New group aims to honor Llano Estacado's Native American history in the Texas Panhandle
Indigenous peoples lived in what’s now the Lubbock area, or the Llano Estacado, for hundreds and hundreds of years. It’s a history many locals may know some about. But a new organization, Native American People of the Plains and Beyond, wants to increase the awareness of that history and honor its impact.
Local historian and member of the group Ken LeBlanc recently visited the Texas Tech Public Media studios to tell us more about the area’s deep, historical roots.
This interview was edited for time and clarity and includes written responses from LeBlanc.
Sarah Self-Walbrick: Ken, What is your connection to Native Americans and how long have you studied that culture?
Ken LeBlanc: While I have no American Indian lineage in my background, I have always been interested in American Indian history and culture. Growing up I was exposed to Mescalero Apache history and culture because I lived in Southeastern New Mexico. My wife was told she had Comanche heritage by her grandmother. I have been fascinated by Comanche’s history and culture for most of my adult life. I guess you could say I’m more or less a Native American geek.
When did Native Americans live on our part of the plains?
Archeologists will tell you that ancient humans have occupied what is commonly referred to as the Llano Estacado for at least the last 14,000 years. Artifacts of the Clovis culture (named for Clovis, New Mexico where some of the first projectile points were found) have consistently dated from 14,000 to 12,000 years ago. However, these early cultures are not what we traditionally think of as Native Americans. These ancient humans would be more appropriately called cavemen. Some of those cultures died out completely. Others evolved into what we now call North American native cultures.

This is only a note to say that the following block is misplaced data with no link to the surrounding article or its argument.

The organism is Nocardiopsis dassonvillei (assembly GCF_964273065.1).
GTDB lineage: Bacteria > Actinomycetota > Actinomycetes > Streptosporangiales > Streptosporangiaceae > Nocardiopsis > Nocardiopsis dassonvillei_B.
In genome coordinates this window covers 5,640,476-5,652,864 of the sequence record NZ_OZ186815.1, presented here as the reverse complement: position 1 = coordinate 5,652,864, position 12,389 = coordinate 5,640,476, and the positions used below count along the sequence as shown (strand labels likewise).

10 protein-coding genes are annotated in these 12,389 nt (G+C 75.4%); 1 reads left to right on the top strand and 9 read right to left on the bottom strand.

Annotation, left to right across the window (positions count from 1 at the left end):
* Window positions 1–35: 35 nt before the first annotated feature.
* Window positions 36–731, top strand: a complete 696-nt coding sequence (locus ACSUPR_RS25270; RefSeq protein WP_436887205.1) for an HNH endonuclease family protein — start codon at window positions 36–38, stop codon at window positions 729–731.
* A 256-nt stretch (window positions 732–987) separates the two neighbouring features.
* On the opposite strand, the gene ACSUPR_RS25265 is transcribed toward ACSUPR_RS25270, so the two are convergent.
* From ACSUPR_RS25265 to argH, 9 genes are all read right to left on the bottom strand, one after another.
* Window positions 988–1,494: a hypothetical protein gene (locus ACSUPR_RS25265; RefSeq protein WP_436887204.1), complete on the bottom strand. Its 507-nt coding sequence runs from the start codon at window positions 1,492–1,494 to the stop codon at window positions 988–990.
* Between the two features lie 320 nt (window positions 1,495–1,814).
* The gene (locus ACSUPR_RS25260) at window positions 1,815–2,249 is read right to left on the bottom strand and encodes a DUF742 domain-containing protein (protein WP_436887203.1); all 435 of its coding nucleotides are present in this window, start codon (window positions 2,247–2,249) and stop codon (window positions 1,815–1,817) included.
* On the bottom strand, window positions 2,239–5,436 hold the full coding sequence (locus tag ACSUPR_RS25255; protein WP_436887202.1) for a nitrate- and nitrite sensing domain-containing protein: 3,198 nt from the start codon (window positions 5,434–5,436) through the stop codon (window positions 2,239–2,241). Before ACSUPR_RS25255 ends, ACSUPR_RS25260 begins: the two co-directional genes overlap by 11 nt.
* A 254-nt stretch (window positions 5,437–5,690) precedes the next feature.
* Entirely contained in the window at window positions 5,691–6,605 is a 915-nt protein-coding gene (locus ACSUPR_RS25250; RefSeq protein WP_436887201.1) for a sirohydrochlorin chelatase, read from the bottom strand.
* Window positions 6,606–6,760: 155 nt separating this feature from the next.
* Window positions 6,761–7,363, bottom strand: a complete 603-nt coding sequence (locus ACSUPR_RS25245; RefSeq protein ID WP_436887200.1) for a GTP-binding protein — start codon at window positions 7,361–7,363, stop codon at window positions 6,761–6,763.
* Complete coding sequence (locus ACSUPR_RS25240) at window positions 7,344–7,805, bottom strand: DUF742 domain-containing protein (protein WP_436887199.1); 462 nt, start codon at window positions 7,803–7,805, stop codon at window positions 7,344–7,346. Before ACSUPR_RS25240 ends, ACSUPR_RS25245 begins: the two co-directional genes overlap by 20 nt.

What we would more or less consider as Native American cultures would be more dated from the times of the Mayan culture (about 4,600 years ago), the Incas culture (about 800 years ago), the Aztec culture (roughly 700 years ago), and the Anasazi/Pueblo culture (roughly 1,900 years ago). Of these, it was probably the Anasazi/Pueblo cultures of the Four Corners area that migrated to the Llano Estacado about 800 years ago after a catastrophic climate change that drove them from their cliff dwellings to the high plains of what is now the Lubbock, Texas area.
The early Spanish explorers that documented their contact with these tribes and clans, near what is now Lubbock, originally called them Teyas. This was in 1541. Later it appears they were called Apaches. Further, there were possibly as many as 15 or 20 subgroups or clans that more or less controlled most of what is now Texas, Eastern New Mexico, Southeastern Colorado, Western Oklahoma and Southern Kansas.